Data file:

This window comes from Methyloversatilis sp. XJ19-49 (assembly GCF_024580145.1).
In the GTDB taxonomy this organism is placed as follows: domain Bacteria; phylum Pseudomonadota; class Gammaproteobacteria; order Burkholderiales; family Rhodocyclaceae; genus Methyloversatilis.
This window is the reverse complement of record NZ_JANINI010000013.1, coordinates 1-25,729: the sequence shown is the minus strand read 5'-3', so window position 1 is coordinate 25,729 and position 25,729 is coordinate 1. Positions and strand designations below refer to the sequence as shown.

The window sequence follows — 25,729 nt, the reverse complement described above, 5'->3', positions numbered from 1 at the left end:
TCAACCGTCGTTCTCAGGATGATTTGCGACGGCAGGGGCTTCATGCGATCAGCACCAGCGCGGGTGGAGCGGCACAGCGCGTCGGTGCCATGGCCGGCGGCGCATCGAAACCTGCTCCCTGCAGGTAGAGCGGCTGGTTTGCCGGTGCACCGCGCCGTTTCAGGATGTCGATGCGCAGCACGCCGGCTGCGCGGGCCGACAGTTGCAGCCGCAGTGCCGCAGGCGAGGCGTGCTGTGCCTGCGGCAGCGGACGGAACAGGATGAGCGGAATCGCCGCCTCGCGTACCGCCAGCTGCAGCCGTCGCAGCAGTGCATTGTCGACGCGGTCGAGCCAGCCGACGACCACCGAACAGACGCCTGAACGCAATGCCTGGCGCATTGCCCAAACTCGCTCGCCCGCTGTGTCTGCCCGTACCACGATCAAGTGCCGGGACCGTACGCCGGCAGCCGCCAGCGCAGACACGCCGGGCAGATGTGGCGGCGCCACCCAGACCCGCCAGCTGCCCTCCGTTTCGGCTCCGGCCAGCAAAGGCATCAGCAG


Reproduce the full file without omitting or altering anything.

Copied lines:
This window comes from Methyloversatilis sp. XJ19-49 (assembly GCF_024580145.1).
In the GTDB taxonomy this organism is placed as follows: domain Bacteria; phylum Pseudomonadota; class Gammaproteobacteria; order Burkholderiales; family Rhodocyclaceae; genus Methyloversatilis.
This window is the reverse complement of record NZ_JANINI010000013.1, coordinates 1-25,729: the sequence shown is the minus strand read 5'-3', so window position 1 is coordinate 25,729 and position 25,729 is coordinate 1. Positions and strand designations below refer to the sequence as shown.

The window sequence follows — 25,729 nt, the reverse complement described above, 5'->3', positions numbered from 1 at the left end:
TCAACCGTCGTTCTCAGGATGATTTGCGACGGCAGGGGCTTCATGCGATCAGCACCAGCGCGGGTGGAGCGGCACAGCGCGTCGGTGCCATGGCCGGCGGCGCATCGAAACCTGCTCCCTGCAGGTAGAGCGGCTGGTTTGCCGGTGCACCGCGCCGTTTCAGGATGTCGATGCGCAGCACGCCGGCTGCGCGGGCCGACAGTTGCAGCCGCAGTGCCGCAGGCGAGGCGTGCTGTGCCTGCGGCAGCGGACGGAACAGGATGAGCGGAATCGCCGCCTCGCGTACCGCCAGCTGCAGCCGTCGCAGCAGTGCATTGTCGACGCGGTCGAGCCAGCCGACGACCACCGAACAGACGCCTGAACGCAATGCCTGGCGCATTGCCCAAACTCGCTCGCCCGCTGTGTCTGCCCGTACCACGATCAAGTGCCGGGACCGTACGCCGGCAGCCGCCAGCGCAGACACGCCGGGCAGATGTGGCGGCGCCACCCAGACCCGCCAGCTGCCCTCCGTTTCGGCTCCGGCCAGCAAAGGCATCAGCAG